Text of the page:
Note: Prices are FOB factory and do not include taxes, transportation, special features and accessories, special testing (short-circuit, etc.), insulating oil, field installation, and/or optional services. The total installed cost is estimated to be about 25–30 percent higher.

Source: NERC Special Report: Spare Equipment Database System, 2011

LPTs require substantial capital and a long-lead time (in excess of six months) to manufacture, and its production requires large crane capacities, ample floor space, and adequate testing and drying equipment.

Large Power transformers and shunt reactors (VIDEO)

Cant see this video? Click here to watch it on Youtube.


Reference: Large power transformers and the U.S. Electric Grid – Infrastructure Security and Energy Restoration Office of Electricity Delivery and Energy Reliability U.S. Department of Energy

About Author //


Edvard Csanyi

Edvard - Electrical engineer, programmer and founder of EEP. Highly specialized for design of LV high power busbar trunking (<6300A) in power substations, buildings and industry fascilities. Designing of LV/MV switchgears.Professional in AutoCAD programming and web-design.Present on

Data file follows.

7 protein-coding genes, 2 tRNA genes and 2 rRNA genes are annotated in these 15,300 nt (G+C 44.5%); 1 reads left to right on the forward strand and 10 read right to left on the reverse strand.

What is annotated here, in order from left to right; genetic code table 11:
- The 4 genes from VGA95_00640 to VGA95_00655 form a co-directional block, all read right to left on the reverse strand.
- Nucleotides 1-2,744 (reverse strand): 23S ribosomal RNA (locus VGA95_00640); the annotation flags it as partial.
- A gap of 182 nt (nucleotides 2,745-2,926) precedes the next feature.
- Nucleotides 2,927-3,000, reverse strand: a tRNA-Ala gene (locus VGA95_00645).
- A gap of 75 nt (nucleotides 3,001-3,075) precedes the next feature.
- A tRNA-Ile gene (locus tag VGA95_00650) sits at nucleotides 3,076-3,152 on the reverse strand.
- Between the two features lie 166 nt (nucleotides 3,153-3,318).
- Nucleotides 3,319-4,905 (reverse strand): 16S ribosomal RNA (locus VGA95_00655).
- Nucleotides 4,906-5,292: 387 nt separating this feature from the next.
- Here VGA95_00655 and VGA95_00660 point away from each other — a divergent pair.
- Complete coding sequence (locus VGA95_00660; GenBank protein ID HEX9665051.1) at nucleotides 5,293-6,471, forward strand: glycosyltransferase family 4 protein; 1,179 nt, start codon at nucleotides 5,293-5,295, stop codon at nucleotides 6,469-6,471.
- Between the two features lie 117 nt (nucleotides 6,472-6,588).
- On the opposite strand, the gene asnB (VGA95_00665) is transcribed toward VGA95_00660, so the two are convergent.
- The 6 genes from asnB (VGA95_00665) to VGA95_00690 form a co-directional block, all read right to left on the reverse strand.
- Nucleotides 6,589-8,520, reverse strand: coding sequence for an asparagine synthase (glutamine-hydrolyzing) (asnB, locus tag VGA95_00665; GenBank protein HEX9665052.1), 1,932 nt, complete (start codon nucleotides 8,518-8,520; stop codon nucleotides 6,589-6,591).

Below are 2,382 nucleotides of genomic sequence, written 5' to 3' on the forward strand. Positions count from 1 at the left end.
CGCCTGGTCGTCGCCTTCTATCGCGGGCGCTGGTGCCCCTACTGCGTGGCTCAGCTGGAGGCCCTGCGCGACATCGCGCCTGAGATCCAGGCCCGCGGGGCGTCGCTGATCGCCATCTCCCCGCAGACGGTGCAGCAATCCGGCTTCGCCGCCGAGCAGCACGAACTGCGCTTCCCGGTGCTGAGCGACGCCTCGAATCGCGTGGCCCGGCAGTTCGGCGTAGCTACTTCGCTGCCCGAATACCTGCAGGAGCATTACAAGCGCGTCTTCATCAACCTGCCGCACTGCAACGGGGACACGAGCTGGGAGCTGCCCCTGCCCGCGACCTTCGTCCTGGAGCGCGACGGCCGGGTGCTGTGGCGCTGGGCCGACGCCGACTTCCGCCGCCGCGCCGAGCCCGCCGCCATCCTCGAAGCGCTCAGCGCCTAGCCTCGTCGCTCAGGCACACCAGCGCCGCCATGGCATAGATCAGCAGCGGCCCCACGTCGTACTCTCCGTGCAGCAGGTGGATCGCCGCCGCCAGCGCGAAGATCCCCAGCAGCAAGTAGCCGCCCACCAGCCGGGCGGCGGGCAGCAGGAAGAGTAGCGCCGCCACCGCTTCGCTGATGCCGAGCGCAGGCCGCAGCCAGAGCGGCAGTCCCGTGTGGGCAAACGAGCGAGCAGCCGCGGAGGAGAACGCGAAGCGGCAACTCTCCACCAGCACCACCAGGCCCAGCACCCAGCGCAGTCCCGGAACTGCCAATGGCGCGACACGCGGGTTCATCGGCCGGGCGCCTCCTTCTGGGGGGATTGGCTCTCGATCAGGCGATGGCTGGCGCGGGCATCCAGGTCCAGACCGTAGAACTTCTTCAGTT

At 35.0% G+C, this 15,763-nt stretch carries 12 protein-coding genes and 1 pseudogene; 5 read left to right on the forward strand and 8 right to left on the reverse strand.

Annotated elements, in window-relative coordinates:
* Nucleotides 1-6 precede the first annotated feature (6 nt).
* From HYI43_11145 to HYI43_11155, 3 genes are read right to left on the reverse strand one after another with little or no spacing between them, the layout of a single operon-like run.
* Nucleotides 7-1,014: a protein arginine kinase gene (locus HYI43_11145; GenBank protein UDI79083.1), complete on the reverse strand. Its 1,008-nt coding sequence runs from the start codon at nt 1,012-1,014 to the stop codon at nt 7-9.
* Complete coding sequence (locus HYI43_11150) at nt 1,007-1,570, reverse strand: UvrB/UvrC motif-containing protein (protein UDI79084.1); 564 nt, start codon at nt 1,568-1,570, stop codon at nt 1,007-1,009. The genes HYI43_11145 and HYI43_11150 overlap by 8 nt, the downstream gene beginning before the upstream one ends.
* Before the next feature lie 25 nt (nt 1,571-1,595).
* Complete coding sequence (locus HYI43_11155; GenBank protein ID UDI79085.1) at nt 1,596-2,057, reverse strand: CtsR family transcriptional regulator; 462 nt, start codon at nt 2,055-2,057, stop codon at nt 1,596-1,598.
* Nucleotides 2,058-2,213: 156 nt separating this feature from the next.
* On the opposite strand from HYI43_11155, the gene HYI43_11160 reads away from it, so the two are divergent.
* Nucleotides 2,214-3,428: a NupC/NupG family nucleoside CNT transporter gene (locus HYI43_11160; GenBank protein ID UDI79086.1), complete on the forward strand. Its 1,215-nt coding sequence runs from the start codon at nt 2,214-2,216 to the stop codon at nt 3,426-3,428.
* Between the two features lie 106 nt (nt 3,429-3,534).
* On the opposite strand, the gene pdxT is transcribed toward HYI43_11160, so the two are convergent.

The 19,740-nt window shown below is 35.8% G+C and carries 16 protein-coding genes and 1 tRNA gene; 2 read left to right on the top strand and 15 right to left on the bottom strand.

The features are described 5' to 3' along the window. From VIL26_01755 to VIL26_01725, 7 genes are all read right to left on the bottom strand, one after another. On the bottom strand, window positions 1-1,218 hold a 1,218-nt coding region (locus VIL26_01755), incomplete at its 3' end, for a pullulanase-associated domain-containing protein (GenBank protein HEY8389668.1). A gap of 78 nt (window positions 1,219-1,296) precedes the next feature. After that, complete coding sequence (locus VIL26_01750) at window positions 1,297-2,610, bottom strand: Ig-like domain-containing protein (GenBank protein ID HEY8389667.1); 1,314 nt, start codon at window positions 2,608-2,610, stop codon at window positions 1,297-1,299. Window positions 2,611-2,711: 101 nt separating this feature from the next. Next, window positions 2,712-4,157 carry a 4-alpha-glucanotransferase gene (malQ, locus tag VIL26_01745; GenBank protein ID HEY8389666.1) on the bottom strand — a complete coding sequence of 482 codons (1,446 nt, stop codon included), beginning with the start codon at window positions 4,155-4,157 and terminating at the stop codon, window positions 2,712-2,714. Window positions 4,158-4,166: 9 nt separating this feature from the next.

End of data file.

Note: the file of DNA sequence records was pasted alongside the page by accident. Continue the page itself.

1. Ramiro Gutierrez
    Jun 27, 2015

    Great articule

  2. Bruce Miller
    Jun 25, 2015

    You have not addressed toroids, nor Jakob’s ladder voltage multipliers? Large current switching FET’s ? In conjunction with HVDC long distance transmission? Also would like to hear something on Hysteresis and heat losses in transformers and Capacitive pf phase corrections?more on Electrical Storage systems for Solar Wave Wind Tidal renewable systems?

  3. Bruce Miller
    Jun 25, 2015

    Can higher frequencies and higher voltages (consistent with recent materials advances) help us arrive at smaller, lighter, more efficient transformers? Can recent solid state advances do away with some transformers entirely? Will a Solar / LED D.C. world for lighting alone ever replace the current very wasteful 120 volt/incandescent systems in common use? Will super capacitors capable of very much higher voltages ever replace the Li battery systems in electric cars?

  4. Win Oo
    Jan 08, 2014

    We are doing in this kind of power transmission business in Myanmar. So that I am looking forward to coordinate to do this industry business in Myanmar together for long terms.

  5. Win Oo
    Jan 08, 2014

    We would like to be a member of yours.

  6. komichi
    Jan 05, 2014

    Dear EDVARD; Thank you very very much our teacher; really you you help many engineers; students; tech; …etc around the world with your publications; you are doing a GREAT work; again i thank you our friend; and i wish that the new year 2014 will bring to you what you are wishing and wht you hope.

  7. Sheikh Basheer Ahmed
    Jan 03, 2014

    Good informative publication … Thankyou.

    Dec 31, 2013


Leave a Comment

Tell us what you're thinking... we care about your opinion!
and oh, not to forget - if you want a picture to show with your comment, go get a free Gravatar!